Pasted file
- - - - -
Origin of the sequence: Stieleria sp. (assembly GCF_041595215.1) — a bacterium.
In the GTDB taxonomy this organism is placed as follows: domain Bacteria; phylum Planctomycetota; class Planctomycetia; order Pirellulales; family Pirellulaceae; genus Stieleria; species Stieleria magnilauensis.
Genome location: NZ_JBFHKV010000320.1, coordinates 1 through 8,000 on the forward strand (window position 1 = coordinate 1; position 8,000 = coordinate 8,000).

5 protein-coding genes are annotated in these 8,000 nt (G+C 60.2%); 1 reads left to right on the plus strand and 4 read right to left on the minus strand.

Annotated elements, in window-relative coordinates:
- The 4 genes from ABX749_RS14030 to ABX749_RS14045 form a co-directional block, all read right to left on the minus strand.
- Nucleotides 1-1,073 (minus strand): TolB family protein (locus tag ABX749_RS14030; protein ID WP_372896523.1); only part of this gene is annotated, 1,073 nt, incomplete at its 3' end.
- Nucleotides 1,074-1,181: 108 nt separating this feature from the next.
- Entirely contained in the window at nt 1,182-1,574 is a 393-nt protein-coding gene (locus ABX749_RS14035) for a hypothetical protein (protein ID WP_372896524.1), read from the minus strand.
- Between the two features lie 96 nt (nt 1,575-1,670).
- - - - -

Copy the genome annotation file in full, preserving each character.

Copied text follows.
Origin of the sequence: Stieleria sp. (assembly GCF_041595215.1) — a bacterium.
In the GTDB taxonomy this organism is placed as follows: domain Bacteria; phylum Planctomycetota; class Planctomycetia; order Pirellulales; family Pirellulaceae; genus Stieleria; species Stieleria magnilauensis.
Genome location: NZ_JBFHKV010000320.1, coordinates 1 through 8,000 on the forward strand (window position 1 = coordinate 1; position 8,000 = coordinate 8,000).

5 protein-coding genes are annotated in these 8,000 nt (G+C 60.2%); 1 reads left to right on the plus strand and 4 read right to left on the minus strand.

Annotated elements, in window-relative coordinates:
- The 4 genes from ABX749_RS14030 to ABX749_RS14045 form a co-directional block, all read right to left on the minus strand.
- Nucleotides 1-1,073 (minus strand): TolB family protein (locus tag ABX749_RS14030; protein ID WP_372896523.1); only part of this gene is annotated, 1,073 nt, incomplete at its 3' end.
- Nucleotides 1,074-1,181: 108 nt separating this feature from the next.
- Entirely contained in the window at nt 1,182-1,574 is a 393-nt protein-coding gene (locus ABX749_RS14035) for a hypothetical protein (protein ID WP_372896524.1), read from the minus strand.
- Between the two features lie 96 nt (nt 1,575-1,670).